My dungeon tiles

Threads for tilesets and background graphics made by MapTool users and provided for other users to make use of. (This is just like the section for frameworks that users have made and offered to others, but specific to libraries of map-making tiles, objects, and backgrounds).

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Slayve2DnD
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Re: My dungeon tiles

Post by Slayve2DnD »

PTCynic wrote:
Slayve2DnD wrote:lol I wasn't hating, I was sitting on both sides of the fence.


If you keep that up you won't have a need for a stripper. :)


lol....if I'm not careful. But if the fence only exists on paper, then the damage is far less worrisome, even though still painful. Paper-cuts suck. I'd hate to imagine them in specific parts.
I'm not retarded...I'm a simple creature...there is a difference.

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Azhrei
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Re: My dungeon tiles

Post by Azhrei »

(Okay, folks. If you're going to continue this, please move it to another thread so we can keep torstan focused on putting out great graphics! ;))

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RPTroll
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Re: My dungeon tiles

Post by RPTroll »

Re-rail.

Concerning these tiles, how suitable are they for use in GIMP to make non-maptool dungeons? For those GIMP users, would you use them as a brush or is there some other way to stamp things down in that program?
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RPMiller
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Re: My dungeon tiles

Post by RPMiller »

Do it the same as MT. Set your grid size to the size of the tiles. Turn on snap to grid. Insert the tiles. Rinse and repeat.
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RPTroll
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Re: My dungeon tiles

Post by RPTroll »

RPMiller wrote:Do it the same as MT. Set your grid size to the size of the tiles. Turn on snap to grid. Insert the tiles. Rinse and repeat.


Do you cut and paste them or is there some sort of 'stamp' like functionality in GIMP where you select an image from a pallet then stamp it down on the current layer? I seem to recall a guy setting his brush to an image and stamping that down on a grid but its been a while since I read that article.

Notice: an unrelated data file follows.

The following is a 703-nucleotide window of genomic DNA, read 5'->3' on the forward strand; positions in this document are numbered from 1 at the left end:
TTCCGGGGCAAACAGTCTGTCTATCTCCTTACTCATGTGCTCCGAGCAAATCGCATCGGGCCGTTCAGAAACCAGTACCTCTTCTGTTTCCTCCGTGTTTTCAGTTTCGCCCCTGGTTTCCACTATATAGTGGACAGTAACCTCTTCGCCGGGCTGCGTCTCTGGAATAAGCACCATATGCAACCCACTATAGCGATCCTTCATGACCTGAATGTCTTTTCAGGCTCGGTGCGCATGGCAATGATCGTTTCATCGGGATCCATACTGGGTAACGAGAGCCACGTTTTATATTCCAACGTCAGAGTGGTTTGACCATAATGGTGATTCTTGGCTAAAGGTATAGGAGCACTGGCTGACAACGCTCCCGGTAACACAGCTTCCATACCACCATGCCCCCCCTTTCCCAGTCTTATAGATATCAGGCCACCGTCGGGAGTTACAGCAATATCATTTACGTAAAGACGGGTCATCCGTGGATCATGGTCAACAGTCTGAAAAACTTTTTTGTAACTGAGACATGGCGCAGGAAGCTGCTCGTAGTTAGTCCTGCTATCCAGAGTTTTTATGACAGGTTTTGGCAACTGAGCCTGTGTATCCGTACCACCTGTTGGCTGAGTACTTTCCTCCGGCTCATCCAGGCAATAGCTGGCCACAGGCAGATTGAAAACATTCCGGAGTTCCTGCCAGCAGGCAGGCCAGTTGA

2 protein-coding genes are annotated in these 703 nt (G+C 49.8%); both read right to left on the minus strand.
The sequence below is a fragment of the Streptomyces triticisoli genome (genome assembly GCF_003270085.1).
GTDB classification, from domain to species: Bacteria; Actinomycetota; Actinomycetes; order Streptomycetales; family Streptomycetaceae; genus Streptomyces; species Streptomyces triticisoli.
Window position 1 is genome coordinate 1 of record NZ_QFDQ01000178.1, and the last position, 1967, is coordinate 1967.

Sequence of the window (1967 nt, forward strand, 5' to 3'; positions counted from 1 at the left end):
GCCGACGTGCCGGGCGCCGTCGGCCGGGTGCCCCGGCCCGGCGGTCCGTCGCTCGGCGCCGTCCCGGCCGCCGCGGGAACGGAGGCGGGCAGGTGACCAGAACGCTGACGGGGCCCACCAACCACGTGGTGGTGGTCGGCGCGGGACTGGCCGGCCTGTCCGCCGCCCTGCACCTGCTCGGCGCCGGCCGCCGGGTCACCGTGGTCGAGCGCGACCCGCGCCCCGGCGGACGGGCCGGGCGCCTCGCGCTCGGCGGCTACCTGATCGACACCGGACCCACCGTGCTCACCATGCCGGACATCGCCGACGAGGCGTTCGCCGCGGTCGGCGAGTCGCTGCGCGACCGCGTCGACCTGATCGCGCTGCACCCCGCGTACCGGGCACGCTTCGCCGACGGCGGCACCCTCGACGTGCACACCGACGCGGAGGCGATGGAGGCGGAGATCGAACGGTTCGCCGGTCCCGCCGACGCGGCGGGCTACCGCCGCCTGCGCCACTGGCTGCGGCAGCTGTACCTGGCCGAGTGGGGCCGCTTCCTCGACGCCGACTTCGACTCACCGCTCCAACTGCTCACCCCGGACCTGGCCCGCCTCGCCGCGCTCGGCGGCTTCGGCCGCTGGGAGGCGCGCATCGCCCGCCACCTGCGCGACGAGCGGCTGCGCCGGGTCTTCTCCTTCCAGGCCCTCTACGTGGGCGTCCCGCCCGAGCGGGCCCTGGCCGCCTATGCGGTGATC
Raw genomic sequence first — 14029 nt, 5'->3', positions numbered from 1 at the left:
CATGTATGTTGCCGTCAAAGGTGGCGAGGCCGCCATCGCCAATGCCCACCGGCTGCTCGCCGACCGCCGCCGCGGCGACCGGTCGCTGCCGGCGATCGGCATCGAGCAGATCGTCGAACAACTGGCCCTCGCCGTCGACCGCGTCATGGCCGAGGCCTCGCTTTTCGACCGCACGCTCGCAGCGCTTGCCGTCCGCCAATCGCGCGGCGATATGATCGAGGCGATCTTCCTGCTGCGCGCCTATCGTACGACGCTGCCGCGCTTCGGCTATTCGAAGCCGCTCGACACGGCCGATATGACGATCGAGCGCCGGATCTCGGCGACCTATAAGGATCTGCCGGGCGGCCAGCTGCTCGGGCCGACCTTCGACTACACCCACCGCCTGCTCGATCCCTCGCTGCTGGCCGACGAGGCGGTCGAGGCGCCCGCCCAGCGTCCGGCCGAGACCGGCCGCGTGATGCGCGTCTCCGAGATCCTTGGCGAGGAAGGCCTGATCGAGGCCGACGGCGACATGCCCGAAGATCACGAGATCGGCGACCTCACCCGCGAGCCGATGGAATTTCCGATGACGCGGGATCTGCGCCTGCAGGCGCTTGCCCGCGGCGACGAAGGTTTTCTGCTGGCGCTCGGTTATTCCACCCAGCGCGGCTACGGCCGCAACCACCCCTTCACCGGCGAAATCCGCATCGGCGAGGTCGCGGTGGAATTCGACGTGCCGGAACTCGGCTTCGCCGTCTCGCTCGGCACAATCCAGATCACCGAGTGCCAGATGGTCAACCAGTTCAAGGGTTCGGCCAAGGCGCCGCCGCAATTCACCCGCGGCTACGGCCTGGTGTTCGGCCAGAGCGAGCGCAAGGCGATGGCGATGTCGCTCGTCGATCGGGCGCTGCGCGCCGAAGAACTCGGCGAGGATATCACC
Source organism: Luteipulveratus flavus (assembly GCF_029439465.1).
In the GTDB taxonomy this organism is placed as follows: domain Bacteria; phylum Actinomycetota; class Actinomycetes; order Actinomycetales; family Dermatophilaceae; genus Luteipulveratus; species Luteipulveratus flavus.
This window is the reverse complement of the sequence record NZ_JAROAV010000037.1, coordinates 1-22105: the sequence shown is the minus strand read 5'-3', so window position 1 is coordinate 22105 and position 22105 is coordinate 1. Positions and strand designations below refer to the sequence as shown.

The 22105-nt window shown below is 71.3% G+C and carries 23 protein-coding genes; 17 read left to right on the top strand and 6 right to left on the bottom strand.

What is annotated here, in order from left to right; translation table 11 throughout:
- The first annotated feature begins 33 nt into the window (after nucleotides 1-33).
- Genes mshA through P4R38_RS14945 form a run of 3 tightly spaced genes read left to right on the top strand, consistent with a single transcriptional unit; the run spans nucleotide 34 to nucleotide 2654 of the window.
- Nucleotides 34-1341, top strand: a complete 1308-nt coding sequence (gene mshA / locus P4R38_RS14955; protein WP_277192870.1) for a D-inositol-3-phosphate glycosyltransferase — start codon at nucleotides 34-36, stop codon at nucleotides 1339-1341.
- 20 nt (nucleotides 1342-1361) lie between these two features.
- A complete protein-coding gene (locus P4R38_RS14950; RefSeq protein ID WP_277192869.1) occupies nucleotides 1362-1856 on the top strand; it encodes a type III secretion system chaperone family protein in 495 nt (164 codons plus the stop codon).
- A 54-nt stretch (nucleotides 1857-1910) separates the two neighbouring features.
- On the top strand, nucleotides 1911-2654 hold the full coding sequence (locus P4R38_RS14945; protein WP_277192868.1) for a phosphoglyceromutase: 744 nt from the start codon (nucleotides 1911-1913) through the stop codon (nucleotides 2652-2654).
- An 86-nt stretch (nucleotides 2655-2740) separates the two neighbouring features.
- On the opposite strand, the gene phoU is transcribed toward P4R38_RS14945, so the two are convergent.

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torstan
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Re: My dungeon tiles

Post by torstan »

The best way I've found to do this is the following.

1. Lay down the background. This is best done by opening the texture you want to use, hit select all and then copy. This imports it into your patterns palette. For longer term use it's probably worth saving the texture as a .pat file into Gimp's Patterns directory (in your <user>/gimp/ directory. Then use the rectangle marquee tool and Fill with pattern (ctrl-;). That should make for very quick floors.
2. Place walls. You can drag and drop the images from a folder into a current Gimp document. They appear as new layers. They can quickly be rotated (shift-R) and constrained to standard angles (ctrl whilst rotating). Also set the move tool to Move Current Layer. Do all of one element at once - like all the corners - and build them up by using duplicate layer to get new corners. So for one type of tile:
- duplicate layer or drag and drop to get a new corner tile
- move (with move current layer applied) to move it into place.
- rotate (shift-R) and hold ctrl to get it o snap to the right angles
-Repeat.
- Flatten all the layers with the same item on it once you're happy with the elements position.
3. Do this for all the wall elements and once done flatten the layers into a Walls layer.
4. Do the same for other terrain (background layer) elements. Keep them on their own layers! For example, a stairs layer, an elevations layer... You can quickly move a stairways layer below the walls layer to make sure that all the stairs are correctly organised.
5. Turn off snap to grid (View -> snap to grid), create a new objects layer and add all your set dressing by dragging and dropping, moving and rotating as before.